The Harry Potter store is massive and a must-see for fans of the series. While wizard memorabilia can be pricey, the store also has a snack window you can access from the street where they sell butterbeer (in fancy souvenir tankards), coffee, tea, and snacks.
I obviously had to buy a tankard of butterbeer to enjoy while I explored the rest of the area.
Lunch at Eataly
If you continue strolling down Broadway (which eventually converges into Fifth Avenue), Eataly is a great place to grab lunch. This massive Italian market has many locations throughout the country.
Eataly offers pasta, pizzas, Italian sandwiches, a wine bar, a dessert counter, and much more. It has so much to offer that it can actually be a bit overwhelming.
I opted for the Mortadella sandwich on focaccia bread, which came out to $12.90. While there are many tempting beverage options (including a large selection of wine), I grabbed a free glass of water instead.
Enjoy Madison Square Park
Right across the street from Eataly, you’ll find Madison Square Park. The market has seating inside, but it was crowded so I decided to eat my lunch outside instead. The park has plenty of public tables and benches to hang out on and grab a quick bite or chat with friends.
It’s also home to a huge dog park if you’re looking for some furry entertainment while you eat.
Enjoy a pop-up alcoholic beverage
After spending some time in Madison Square Park, I headed back down Broadway (towards the Flatiron Building) because I had noticed a pop-up bar/cafe that was selling wine, beer, coffee, smoothies, and more in a section of the street that was closed off to traffic.
I decided to get a table and buy a mimosa to sip on while enjoying a perfect view of the Empire State Building (my personal favorite skyscraper in NYC).
Grab dinner at Trailer Park Lounge
After spending so much time outdoors (and walking), a friend suggested grabbing dinner at Trailer Park Lounge, a kitschy (in the best way) spot about a half a mile from Madison Square Park (at 271 W 23rd Street).
It’s a funky little spot with traditional American dining and cheap drinks — I got a cheeseburger with tots and canned champagne.
It also lives up to its name with the decor. You can find 1950s-style diner booths decorated with Christmas lights and framed photos of Elvis next to a poster of Dog the Bounty Hunter.
Cost: ~$37 (with tip)
Other ways to save: Check out museums during free hours
New York is known for many things, including a thriving arts scene. However, the city’s top museums can be pricey (and don’t even get me started on the price of food or souvenirs once you’re inside).
To conserve cash, consider hitting up the top museums and attractions during their free hours:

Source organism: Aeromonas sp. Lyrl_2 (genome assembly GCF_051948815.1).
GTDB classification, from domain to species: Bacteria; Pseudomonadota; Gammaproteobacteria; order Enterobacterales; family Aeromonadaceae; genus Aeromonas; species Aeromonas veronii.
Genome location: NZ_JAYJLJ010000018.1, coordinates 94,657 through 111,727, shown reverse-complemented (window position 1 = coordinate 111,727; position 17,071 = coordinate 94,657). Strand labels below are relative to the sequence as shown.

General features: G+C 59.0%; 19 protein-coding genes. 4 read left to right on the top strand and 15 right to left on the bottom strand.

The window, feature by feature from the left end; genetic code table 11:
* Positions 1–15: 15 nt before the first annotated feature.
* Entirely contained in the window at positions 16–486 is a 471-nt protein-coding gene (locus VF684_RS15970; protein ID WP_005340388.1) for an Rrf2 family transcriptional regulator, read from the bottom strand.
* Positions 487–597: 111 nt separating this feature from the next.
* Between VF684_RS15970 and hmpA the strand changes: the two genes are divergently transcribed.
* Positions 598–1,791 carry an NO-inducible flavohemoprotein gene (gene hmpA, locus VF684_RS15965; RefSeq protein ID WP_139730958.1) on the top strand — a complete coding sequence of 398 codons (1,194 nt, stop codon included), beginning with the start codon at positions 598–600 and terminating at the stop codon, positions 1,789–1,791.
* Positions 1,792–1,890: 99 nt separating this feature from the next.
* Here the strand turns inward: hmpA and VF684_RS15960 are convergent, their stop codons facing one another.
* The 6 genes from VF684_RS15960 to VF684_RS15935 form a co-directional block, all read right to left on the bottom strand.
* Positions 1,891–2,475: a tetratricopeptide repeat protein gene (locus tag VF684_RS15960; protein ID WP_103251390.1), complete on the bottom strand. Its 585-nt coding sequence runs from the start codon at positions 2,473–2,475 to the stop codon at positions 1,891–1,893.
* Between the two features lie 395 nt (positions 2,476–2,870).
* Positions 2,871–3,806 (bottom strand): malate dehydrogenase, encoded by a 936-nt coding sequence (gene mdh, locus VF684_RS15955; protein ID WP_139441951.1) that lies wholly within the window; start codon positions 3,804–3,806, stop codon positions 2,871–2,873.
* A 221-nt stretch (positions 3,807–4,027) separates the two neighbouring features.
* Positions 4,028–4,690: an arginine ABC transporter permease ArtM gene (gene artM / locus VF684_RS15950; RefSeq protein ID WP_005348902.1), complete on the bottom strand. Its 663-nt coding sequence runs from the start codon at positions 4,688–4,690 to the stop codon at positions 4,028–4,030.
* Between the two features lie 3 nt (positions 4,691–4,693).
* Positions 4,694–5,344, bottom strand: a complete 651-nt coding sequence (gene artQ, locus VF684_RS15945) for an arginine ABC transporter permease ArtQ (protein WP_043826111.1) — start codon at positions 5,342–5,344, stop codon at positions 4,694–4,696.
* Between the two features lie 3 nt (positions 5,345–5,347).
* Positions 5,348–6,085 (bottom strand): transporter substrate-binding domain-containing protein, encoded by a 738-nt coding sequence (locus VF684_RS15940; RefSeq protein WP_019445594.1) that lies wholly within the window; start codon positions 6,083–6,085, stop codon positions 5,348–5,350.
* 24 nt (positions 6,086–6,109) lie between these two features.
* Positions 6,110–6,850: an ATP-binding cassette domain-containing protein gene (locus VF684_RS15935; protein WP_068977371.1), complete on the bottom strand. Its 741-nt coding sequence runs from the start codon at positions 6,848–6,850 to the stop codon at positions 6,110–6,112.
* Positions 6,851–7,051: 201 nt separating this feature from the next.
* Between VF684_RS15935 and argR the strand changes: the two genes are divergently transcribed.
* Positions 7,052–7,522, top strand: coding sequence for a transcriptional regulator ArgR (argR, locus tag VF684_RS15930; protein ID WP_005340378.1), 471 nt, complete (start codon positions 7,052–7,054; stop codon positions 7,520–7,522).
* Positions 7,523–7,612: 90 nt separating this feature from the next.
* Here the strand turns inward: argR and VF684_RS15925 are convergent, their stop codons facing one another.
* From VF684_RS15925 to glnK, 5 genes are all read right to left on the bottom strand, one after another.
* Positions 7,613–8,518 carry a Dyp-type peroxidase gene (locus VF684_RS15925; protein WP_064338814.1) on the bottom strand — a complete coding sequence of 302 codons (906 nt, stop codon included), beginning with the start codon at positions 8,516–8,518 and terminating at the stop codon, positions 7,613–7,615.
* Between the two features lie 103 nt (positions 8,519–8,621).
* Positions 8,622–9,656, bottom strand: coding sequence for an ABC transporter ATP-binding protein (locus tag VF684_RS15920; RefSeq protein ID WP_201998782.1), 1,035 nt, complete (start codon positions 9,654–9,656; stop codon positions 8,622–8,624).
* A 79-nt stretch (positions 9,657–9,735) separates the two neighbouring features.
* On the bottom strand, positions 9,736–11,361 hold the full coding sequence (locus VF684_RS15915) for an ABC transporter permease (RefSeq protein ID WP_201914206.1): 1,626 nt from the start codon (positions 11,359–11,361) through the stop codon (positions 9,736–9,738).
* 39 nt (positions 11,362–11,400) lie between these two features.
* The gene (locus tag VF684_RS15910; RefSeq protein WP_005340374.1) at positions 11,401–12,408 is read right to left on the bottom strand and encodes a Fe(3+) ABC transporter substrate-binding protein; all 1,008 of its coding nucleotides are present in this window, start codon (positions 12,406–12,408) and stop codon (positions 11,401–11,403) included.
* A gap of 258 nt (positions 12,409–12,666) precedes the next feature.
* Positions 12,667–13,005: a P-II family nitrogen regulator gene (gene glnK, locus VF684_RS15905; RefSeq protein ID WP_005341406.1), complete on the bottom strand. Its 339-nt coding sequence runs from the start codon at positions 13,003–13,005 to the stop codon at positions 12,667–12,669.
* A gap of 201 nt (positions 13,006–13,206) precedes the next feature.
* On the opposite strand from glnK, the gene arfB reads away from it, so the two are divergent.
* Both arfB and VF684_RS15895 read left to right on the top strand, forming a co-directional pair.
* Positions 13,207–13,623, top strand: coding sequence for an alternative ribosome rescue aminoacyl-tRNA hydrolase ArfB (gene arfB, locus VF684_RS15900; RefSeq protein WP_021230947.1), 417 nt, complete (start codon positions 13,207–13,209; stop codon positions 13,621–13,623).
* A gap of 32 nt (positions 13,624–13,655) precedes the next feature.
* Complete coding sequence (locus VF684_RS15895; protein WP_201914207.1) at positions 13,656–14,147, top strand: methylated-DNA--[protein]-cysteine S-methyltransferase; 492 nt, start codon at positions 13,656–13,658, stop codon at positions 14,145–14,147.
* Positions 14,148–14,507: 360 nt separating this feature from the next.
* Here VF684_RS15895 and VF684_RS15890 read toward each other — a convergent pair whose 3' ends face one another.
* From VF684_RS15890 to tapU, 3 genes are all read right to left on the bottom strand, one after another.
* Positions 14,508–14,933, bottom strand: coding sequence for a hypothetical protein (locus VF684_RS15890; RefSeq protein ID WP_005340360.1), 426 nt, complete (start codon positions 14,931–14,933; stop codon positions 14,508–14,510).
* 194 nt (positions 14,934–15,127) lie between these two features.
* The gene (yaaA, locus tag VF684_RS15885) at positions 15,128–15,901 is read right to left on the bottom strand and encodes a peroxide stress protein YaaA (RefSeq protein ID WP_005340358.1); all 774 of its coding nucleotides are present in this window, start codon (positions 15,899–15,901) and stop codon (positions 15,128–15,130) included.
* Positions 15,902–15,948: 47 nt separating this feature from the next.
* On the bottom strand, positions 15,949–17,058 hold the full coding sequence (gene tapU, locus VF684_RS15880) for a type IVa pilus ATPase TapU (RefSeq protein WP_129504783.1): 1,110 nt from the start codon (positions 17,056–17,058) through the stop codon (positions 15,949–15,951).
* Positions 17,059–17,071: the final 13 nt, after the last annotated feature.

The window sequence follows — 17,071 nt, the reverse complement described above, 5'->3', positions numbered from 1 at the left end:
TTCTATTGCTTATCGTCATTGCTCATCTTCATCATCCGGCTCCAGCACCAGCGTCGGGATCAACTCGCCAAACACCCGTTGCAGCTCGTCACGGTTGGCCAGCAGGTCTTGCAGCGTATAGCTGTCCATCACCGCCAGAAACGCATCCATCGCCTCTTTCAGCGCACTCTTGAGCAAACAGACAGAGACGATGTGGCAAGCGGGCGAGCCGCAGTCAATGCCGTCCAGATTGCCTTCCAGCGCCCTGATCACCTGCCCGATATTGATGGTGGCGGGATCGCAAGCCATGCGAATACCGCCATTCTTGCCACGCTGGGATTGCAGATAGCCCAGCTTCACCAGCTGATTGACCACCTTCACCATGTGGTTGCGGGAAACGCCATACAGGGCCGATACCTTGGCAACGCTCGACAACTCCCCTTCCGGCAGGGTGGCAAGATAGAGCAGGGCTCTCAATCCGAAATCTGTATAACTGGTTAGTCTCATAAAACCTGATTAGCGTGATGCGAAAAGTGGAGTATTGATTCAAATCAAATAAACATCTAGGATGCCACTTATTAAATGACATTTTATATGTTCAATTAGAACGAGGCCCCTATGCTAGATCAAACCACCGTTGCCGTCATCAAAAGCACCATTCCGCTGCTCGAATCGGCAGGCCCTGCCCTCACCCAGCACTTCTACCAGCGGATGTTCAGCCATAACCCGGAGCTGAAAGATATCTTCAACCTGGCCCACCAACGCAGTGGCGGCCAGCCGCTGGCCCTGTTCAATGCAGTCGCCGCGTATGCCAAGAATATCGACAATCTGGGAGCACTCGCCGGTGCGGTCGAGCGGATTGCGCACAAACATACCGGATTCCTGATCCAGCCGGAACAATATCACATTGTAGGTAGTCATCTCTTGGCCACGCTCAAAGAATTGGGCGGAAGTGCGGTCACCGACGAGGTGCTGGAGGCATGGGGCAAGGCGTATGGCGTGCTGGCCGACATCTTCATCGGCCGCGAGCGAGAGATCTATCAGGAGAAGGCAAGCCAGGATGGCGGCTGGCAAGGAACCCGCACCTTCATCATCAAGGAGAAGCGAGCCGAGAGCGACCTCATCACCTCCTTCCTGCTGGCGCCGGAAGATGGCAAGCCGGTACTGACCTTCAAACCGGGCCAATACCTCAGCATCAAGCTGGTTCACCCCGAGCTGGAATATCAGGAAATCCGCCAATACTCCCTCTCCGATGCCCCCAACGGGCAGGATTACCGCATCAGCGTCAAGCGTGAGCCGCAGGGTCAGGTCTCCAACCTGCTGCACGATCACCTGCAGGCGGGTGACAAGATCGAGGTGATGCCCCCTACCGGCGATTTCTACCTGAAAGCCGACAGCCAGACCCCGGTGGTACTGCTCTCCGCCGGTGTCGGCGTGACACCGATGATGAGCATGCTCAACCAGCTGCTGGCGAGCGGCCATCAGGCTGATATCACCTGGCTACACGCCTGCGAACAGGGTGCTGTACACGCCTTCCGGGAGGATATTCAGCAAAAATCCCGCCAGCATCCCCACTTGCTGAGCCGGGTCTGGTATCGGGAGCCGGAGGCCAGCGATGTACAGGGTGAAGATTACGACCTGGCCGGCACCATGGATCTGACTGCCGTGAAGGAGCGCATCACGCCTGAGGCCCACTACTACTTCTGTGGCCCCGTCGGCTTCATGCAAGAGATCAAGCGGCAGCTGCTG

- The American Museum of Natural History offers pay-what-you-want admission for New York, New Jersey, and Connecticut residents.
- The Guggenheim offers pay-what-you-want admission on Saturdays from 6 to 8 p.m.
- The Whitney Museum of American Art offers pay-what-you-want admission from 7 to 10 p.m. every Friday.
- The New York Botanical Garden is free from 10 to 11 a.m. every Wednesday for all and for the whole day on Wednesdays for NYC residents.
Other ways to save: Take the subway
If you’re taking cabs or Ubers around the city, your bills will pile up really fast. The great thing about NYC is that you can walk a quarter mile in any direction and be in a completely different neighborhood with its own charm and vibe.
If walking is not an option, always take the subway when possible. Fare is $2.75 a trip for most people (some passengers, like seniors, get discounts) and you can pay with Apple Pay, Google Pay, Samsung Pay, and contact cards thanks to the new OMNY system.
Total money spent for a day in NYC
Without factoring in transportation costs to get into the city, that brings my grand total for a day in Manhattan to just over $83. This doesn’t include the cost to skate if you decide to rent some equipment.
Obviously, I was able to save a lot due to walking instead of taking the subway or a cab and doing a lot of window shopping, but there are many other ways you can conserve cash during a trip to NYC.
These are just a few of the many things you can do in NYC for free (or very little cash).
First-time visitors should also make time to visit famed landmarks like Central Park, Chelsea Market, Grand Central Station, the New York Public Library, and so much more.